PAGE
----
Listening To The Prophets:(5) Discerning the Lord’s Will with Micah
Outside of that famous Abbott and Costello routine, I don’t think I’ve ever heard of anyone whose name is a question. Apart from a first baseman named “Who?”, the people with interrogative names are few and far between. But we know of at least one in the pages of the Bible. The prophet Micah’s name is a question. In Hebrew, Micah means, “Who is like God?” As unusual as that name may sound, it somehow seems fitting for a prophet of God. And it’s even more appropriate for this prophet of God, who was a man of many questions. In fact, Micah asked some of the deepest questions we’ll ever come across.
Micah lived over 700 years before the birth of Christ. That means he predated Jeremiah and Ezekiel, and was a contemporary of Isaiah. Since the book of Micah comes towards the end of the Old Testament we might assume he came later in Israel’s history. What throws us off is that the prophetic books are not in chronological order. If there is an order to them it tends to be from the largest to the smallest. That’s why Micah is grouped among the so-called Minor Prophets. He’s not minor because he’s of lesser importance – far from it. Minor just means his book is relatively short.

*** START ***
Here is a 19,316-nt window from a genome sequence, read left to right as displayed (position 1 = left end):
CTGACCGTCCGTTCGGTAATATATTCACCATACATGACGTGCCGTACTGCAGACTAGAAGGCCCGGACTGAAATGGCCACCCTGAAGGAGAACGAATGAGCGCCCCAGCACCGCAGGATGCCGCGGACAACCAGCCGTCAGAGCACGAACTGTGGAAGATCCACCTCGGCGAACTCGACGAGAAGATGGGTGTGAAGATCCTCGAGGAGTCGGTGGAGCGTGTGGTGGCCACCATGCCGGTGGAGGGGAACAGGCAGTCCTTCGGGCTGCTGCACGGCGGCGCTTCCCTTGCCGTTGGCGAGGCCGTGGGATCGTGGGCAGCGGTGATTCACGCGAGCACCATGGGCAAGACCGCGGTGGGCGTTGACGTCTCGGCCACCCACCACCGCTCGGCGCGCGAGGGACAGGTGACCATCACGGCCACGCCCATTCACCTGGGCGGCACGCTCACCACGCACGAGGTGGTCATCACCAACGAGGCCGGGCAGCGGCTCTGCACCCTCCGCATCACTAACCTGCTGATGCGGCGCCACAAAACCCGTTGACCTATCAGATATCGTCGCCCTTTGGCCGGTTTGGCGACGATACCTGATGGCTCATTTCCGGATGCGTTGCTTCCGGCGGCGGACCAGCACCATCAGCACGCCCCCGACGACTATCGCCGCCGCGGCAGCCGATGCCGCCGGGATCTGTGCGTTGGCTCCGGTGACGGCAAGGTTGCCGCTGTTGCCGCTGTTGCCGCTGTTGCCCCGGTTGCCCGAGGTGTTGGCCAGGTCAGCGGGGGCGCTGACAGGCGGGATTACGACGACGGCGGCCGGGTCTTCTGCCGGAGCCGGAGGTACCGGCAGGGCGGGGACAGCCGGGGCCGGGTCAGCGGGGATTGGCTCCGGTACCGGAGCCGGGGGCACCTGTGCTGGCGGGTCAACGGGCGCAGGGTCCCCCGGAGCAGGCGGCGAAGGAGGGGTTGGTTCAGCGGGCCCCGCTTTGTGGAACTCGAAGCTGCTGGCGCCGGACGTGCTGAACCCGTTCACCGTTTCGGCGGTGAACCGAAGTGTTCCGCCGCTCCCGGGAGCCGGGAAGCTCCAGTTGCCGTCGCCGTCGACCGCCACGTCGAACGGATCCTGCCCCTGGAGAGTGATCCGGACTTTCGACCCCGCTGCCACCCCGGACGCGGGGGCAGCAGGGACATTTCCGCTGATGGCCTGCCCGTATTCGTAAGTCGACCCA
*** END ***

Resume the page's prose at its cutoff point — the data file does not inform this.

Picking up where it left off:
Micah was from the small town of Moresheth in the hill country of Judea, not far from Jerusalem. Because he wasn’t part of the Jerusalem elite, he had a fairly objective view of what was happening in the nation’s capital. And like other prophets before and after him, he didn’t like what he saw. He saw a nation being led astray – a nation being led into apostasy and idolatry and corruption.
God told Micah that he had a case against his people. He was lodging a charge against Israel. After all God had done for them – bringing them out of Egypt and protecting them from all who would have harmed them – how could they turn their backs on him? How could they abandon their relationship with him? God was calling his people to account. He wanted them to answer for themselves.
In light of this serious situation, the people of Israel had a decision to make. How should they respond to the charge God was laying against them? Should they try to placate God by bringing him burnt offerings or sacrifices of some other kind? Is that what God wanted them to do? Micah asked, “What does the Lord require of you?” And then he answered his own question. “What does the Lord require of you? To act justly and to love mercy and to walk humbly with your God.”